Singing for people with aphasia (SPA): results of a pilot feasibility randomised controlled trial of a group singing intervention investigating acceptability and feasibility

Tarrant, M. et al. (2021) Singing for people with aphasia (SPA): results of a pilot feasibility randomised controlled trial of a group singing intervention investigating acceptability and feasibility. BMJ Open, 11(1), e040544. (doi: 10.1136/bmjopen-2020-040544) (PMID:33441355) (PMCID:PMC7812101)

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Abstract

Objectives: Pilot feasibility randomised controlled trial (RCT) for the singing groups for people with aphasia (SPA) intervention to assess: (1) the acceptability and feasibility of participant recruitment, randomisation and allocation concealment; (2) retention rates; (3) variance of continuous outcome measures; (4) outcome measure completion and participant burden; (5) fidelity of intervention delivery; (6) SPA intervention costs; (7) acceptability and feasibility of trial and intervention to participants and others involved. Design: A two-group, assessor-blinded, randomised controlled external pilot trial with parallel mixed methods process evaluation and economic evaluation. Setting: Three community-based cohorts in the South-West of England. Participants: Eligible participants with post-stroke aphasia were randomised 1:1 to SPA or control. Intervention: The manualised SPA intervention was delivered over 10 weekly singing group sessions, led by a music facilitator and assisted by an individual with post-stroke aphasia. The intervention was developed using the Information-Motivation-Behavioural skills model of behaviour change and targeted psychosocial outcomes. Control and intervention participants all received an aphasia information resource pack. Outcome measures: Collected at baseline, 3 and 6 months post-randomisation, candidate primary outcomes were measured (well-being, quality of life and social participation) as well as additional clinical outcomes. Feasibility, acceptability and process outcomes included recruitment and retention rates, and measurement burden; and trial experiences were explored in qualitative interviews. Results: Of 87 individuals screened, 42 participants were recruited and 41 randomised (SPA=20, control=21); 36 participants (SPA=17, control=19) completed 3-month follow-up, 34 (SPA=18, control=16) completed 6-month follow-up. Recruitment and retention (83%) were acceptable for a definitive RCT, and participants did not find the study requirements burdensome. High fidelity of the intervention delivery was shown by high attendance rates and facilitator adherence to the manual, and participants found SPA acceptable. Sample size estimates for a definitive RCT and primary/secondary outcomes were identified. Conclusions: The SPA pilot RCT fulfilled its objectives, and demonstrated that a definitive RCT of the intervention would be both feasible and acceptable. Trial registration number: NCT03076736.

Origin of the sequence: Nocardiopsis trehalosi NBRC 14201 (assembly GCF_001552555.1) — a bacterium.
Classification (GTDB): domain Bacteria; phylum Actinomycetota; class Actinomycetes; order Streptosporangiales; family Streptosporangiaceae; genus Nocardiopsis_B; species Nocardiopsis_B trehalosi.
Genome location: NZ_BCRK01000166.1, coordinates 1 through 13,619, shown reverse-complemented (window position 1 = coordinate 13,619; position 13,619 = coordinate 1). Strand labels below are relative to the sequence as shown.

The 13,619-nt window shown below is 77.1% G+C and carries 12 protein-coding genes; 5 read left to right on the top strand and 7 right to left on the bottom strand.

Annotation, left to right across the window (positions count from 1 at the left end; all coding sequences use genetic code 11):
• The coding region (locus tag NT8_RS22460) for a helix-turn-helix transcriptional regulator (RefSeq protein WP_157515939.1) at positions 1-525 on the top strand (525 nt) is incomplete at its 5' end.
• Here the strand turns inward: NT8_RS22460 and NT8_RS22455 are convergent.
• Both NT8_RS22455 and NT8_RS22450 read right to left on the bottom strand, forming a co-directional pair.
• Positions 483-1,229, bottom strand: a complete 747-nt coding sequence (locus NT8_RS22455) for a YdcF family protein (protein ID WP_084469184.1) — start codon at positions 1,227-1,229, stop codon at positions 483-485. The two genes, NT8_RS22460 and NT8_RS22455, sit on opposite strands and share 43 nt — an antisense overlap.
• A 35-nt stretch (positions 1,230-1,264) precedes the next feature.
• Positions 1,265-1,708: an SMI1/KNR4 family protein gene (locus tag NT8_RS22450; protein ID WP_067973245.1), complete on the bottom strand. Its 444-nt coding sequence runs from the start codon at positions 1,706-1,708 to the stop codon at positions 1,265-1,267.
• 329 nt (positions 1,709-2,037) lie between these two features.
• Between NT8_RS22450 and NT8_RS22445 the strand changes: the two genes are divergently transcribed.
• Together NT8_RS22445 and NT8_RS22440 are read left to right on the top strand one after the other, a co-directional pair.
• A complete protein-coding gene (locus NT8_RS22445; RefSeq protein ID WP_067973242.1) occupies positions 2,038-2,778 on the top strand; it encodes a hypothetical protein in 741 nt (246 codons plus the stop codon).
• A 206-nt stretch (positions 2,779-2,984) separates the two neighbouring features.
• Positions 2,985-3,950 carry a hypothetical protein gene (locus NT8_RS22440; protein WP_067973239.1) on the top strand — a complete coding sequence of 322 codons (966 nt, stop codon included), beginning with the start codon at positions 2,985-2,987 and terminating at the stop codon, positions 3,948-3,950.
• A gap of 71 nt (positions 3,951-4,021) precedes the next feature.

Item Type:Articles
Additional Information:The trial is funded by the Stroke Association (QQ12/TSA 2016/14). Excess treatment costs have been covered by South Devon and Torbay Clinical Commissioning Group, North East and West Devon Clinical Commissioning group and the University of Exeter Medical School.
Status:Published
Refereed:Yes
Glasgow Author(s) Enlighten ID:Taylor, Professor Rod
Authors: Tarrant, M., Carter, M., Dean, S. G., Taylor, R., Warren, F. C., Spencer, A., Adamson, J., Landa, P., Code, C., Backhouse, A., Lamont, R. A., and Calitri, R.
College/School:College of Medical Veterinary and Life Sciences > Institute of Health and Wellbeing > MRC/CSO SPHSU
Journal Name:BMJ Open
Publisher:BMJ Publishing Group
ISSN:2044-6055
ISSN (Online):2044-6055
Published Online:13 January 2021
Copyright Holders:Copyright © 2021 The Authors
First Published:First published in BMJ Open 11:e040544
Publisher Policy:Reproduced under a Creative Commons License

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